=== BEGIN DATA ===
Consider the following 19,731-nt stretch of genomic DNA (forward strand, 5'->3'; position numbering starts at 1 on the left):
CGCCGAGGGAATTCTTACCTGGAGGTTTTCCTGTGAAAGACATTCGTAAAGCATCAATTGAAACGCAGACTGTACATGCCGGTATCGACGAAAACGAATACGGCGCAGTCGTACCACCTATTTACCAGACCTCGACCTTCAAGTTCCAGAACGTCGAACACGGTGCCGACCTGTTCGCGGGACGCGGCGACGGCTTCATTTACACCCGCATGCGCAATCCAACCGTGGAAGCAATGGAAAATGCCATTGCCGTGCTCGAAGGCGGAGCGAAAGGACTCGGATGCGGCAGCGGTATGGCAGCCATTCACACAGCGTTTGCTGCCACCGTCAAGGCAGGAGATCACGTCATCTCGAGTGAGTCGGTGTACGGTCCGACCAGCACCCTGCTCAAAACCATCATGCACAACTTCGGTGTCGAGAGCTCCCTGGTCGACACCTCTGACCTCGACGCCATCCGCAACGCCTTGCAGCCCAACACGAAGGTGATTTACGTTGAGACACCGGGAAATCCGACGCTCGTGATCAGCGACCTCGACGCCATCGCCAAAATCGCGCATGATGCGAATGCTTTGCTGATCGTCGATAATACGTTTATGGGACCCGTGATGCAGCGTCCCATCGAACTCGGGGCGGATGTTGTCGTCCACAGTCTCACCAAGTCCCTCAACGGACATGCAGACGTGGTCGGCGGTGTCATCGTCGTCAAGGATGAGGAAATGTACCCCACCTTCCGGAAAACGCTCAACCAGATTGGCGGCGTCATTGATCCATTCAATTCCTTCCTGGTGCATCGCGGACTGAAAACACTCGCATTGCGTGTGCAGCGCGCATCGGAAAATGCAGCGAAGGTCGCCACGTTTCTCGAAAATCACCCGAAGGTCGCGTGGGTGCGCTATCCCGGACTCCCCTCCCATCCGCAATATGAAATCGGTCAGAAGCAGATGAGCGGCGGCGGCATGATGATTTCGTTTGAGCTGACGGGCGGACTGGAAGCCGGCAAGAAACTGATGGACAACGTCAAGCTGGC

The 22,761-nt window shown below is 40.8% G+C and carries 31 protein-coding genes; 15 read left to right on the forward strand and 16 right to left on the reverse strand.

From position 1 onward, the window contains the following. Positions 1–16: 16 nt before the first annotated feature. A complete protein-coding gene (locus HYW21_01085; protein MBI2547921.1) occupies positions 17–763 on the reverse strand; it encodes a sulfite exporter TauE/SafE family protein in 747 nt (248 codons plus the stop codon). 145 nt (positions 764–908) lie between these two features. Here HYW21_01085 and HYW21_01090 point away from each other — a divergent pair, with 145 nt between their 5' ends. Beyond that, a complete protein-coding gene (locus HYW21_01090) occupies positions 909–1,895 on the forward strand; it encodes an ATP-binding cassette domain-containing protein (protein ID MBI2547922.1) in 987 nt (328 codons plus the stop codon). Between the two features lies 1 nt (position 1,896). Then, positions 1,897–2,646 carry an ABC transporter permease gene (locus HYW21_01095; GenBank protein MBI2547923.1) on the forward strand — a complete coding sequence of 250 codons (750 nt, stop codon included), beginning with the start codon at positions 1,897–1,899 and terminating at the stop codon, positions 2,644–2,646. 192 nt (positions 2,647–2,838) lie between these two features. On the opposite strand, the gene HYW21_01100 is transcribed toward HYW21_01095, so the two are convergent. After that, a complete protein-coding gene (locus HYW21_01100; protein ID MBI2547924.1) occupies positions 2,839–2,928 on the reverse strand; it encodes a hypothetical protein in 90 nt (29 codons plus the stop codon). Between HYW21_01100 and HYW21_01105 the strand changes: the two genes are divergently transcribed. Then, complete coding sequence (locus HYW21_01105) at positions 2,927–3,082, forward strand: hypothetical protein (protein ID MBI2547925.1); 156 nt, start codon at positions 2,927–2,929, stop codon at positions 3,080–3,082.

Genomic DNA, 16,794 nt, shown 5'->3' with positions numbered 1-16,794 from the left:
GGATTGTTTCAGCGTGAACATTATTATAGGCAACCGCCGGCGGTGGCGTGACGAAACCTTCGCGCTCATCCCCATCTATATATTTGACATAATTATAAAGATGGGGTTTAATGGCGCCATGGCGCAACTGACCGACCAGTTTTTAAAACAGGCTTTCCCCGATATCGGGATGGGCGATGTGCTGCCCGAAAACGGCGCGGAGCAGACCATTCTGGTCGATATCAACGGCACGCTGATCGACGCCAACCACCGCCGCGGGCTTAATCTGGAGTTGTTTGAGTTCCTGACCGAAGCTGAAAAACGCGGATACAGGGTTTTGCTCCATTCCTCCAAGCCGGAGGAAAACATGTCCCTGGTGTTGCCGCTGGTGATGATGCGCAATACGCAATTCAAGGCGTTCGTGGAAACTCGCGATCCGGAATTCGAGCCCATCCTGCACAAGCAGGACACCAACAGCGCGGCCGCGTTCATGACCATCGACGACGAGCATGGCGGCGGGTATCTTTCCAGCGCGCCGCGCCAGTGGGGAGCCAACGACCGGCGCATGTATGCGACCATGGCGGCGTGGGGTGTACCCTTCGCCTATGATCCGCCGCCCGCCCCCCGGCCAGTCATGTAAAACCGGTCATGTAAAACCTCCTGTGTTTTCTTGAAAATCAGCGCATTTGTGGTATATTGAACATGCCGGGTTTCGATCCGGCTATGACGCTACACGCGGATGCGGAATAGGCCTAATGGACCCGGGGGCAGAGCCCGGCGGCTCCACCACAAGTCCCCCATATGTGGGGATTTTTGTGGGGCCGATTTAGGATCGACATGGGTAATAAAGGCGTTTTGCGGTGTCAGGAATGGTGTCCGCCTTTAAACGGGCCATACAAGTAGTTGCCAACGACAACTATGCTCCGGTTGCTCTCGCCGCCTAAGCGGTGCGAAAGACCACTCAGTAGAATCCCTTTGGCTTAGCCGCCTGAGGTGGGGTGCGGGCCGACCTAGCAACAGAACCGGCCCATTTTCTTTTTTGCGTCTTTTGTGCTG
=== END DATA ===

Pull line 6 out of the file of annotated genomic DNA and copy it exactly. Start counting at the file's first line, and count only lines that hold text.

GGATTGTTTCAGCGTGAACATTATTATAGGCAACCGCCGGCGGTGGCGTGACGAAACCTTCGCGCTCATCCCCATCTATATATTTGACATAATTATAAAGATGGGGTTTAATGGCGCCATGGCGCAACTGACCGACCAGTTTTTAAAACAGGCTTTCCCCGATATCGGGATGGGCGATGTGCTGCCCGAAAACGGCGCGGAGCAGACCATTCTGGTCGATATCAACGGCACGCTGATCGACGCCAACCACCGCCGCGGGCTTAATCTGGAGTTGTTTGAGTTCCTGACCGAAGCTGAAAAACGCGGATACAGGGTTTTGCTCCATTCCTCCAAGCCGGAGGAAAACATGTCCCTGGTGTTGCCGCTGGTGATGATGCGCAATACGCAATTCAAGGCGTTCGTGGAAACTCGCGATCCGGAATTCGAGCCCATCCTGCACAAGCAGGACACCAACAGCGCGGCCGCGTTCATGACCATCGACGACGAGCATGGCGGCGGGTATCTTTCCAGCGCGCCGCGCCAGTGGGGAGCCAACGACCGGCGCATGTATGCGACCATGGCGGCGTGGGGTGTACCCTTCGCCTATGATCCGCCGCCCGCCCCCCGGCCAGTCATGTAAAACCGGTCATGTAAAACCTCCTGTGTTTTCTTGAAAATCAGCGCATTTGTGGTATATTGAACATGCCGGGTTTCGATCCGGCTATGACGCTACACGCGGATGCGGAATAGGCCTAATGGACCCGGGGGCAGAGCCCGGCGGCTCCACCACAAGTCCCCCATATGTGGGGATTTTTGTGGGGCCGATTTAGGATCGACATGGGTAATAAAGGCGTTTTGCGGTGTCAGGAATGGTGTCCGCCTTTAAACGGGCCATACAAGTAGTTGCCAACGACAACTATGCTCCGGTTGCTCTCGCCGCCTAAGCGGTGCGAAAGACCACTCAGTAGAATCCCTTTGGCTTAGCCGCCTGAGGTGGGGTGCGGGCCGACCTAGCAACAGAACCGGCCCATTTTCTTTTTTGCGTCTTTTGTGCTG